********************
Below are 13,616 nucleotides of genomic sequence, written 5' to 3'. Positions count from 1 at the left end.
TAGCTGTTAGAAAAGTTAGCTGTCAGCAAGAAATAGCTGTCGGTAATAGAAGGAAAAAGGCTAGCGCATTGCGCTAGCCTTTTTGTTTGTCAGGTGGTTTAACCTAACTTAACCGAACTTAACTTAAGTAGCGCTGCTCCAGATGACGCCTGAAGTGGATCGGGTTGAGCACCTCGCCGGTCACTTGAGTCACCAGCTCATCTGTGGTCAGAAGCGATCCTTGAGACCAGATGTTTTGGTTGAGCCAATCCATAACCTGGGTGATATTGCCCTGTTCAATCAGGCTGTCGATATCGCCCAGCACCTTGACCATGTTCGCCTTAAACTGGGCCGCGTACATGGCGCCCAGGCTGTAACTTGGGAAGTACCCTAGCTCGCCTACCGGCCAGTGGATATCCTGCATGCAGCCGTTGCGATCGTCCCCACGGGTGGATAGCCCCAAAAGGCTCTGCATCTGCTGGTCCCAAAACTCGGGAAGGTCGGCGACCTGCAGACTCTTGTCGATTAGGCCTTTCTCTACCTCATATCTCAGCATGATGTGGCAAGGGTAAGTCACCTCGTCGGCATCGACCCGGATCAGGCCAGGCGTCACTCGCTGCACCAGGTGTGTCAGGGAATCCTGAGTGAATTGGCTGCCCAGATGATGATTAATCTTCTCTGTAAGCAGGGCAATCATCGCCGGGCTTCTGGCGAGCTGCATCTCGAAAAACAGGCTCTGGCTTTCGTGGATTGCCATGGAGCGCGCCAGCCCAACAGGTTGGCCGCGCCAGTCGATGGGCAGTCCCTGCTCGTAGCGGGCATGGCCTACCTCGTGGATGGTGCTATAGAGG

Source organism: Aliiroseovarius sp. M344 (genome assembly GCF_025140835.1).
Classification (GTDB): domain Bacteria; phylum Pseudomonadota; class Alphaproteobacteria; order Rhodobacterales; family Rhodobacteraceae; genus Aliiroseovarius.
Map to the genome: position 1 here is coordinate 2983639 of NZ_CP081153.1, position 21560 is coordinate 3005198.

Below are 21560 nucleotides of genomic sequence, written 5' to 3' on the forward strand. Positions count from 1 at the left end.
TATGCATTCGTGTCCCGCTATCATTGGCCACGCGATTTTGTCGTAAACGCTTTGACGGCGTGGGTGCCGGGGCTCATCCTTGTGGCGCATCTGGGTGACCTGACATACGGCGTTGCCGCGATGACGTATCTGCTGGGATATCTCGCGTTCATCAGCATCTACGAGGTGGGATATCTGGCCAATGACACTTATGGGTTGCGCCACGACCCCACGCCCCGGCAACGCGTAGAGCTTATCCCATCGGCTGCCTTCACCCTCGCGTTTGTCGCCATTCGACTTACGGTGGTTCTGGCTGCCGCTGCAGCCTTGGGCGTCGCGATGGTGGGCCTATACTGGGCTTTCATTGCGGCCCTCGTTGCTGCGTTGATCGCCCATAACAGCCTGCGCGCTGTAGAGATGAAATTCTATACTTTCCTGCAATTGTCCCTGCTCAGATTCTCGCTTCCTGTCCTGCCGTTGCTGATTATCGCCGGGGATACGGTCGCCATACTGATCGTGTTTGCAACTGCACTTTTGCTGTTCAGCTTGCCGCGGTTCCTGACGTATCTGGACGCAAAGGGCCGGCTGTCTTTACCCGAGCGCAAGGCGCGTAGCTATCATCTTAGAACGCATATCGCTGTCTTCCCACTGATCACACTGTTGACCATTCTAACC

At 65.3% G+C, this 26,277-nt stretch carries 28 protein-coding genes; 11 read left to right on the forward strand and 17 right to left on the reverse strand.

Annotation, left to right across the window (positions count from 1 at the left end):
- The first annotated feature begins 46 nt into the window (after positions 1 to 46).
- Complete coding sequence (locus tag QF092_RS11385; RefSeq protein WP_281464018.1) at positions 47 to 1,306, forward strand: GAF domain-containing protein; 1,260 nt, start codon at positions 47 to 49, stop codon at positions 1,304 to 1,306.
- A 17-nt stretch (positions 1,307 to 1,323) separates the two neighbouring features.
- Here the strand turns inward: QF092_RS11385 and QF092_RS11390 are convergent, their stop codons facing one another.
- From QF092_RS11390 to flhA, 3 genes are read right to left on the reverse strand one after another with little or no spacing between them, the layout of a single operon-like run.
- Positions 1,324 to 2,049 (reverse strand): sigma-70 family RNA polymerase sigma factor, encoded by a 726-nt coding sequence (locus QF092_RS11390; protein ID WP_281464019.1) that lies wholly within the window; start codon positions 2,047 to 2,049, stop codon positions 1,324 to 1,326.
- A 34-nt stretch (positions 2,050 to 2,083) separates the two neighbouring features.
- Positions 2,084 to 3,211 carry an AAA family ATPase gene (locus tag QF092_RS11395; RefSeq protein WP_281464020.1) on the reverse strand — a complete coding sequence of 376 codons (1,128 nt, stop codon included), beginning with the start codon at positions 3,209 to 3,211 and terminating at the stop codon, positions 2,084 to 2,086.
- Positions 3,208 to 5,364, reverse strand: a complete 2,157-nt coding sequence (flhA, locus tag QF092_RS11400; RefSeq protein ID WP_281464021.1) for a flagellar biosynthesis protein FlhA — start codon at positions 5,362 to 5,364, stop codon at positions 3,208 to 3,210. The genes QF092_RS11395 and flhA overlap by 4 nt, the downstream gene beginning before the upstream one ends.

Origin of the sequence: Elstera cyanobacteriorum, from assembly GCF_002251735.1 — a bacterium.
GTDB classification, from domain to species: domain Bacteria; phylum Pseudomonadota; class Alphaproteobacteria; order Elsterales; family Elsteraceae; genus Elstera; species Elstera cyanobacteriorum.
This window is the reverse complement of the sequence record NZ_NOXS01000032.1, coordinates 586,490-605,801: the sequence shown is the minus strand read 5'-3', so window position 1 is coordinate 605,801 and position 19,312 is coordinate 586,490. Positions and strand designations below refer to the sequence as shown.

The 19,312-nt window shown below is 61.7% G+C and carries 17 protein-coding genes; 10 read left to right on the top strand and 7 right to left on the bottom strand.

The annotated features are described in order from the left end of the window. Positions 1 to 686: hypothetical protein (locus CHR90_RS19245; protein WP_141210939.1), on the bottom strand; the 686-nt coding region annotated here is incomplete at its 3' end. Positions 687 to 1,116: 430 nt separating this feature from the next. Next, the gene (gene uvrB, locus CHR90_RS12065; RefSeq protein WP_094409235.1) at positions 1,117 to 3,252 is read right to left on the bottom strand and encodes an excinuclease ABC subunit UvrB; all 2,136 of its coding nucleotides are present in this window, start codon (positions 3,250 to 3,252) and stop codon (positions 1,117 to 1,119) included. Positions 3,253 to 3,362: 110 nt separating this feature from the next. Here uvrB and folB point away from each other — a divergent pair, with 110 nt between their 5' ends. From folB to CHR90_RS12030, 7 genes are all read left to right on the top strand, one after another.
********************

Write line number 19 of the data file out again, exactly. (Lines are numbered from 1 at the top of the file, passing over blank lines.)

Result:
Origin of the sequence: Elstera cyanobacteriorum, from assembly GCF_002251735.1 — a bacterium.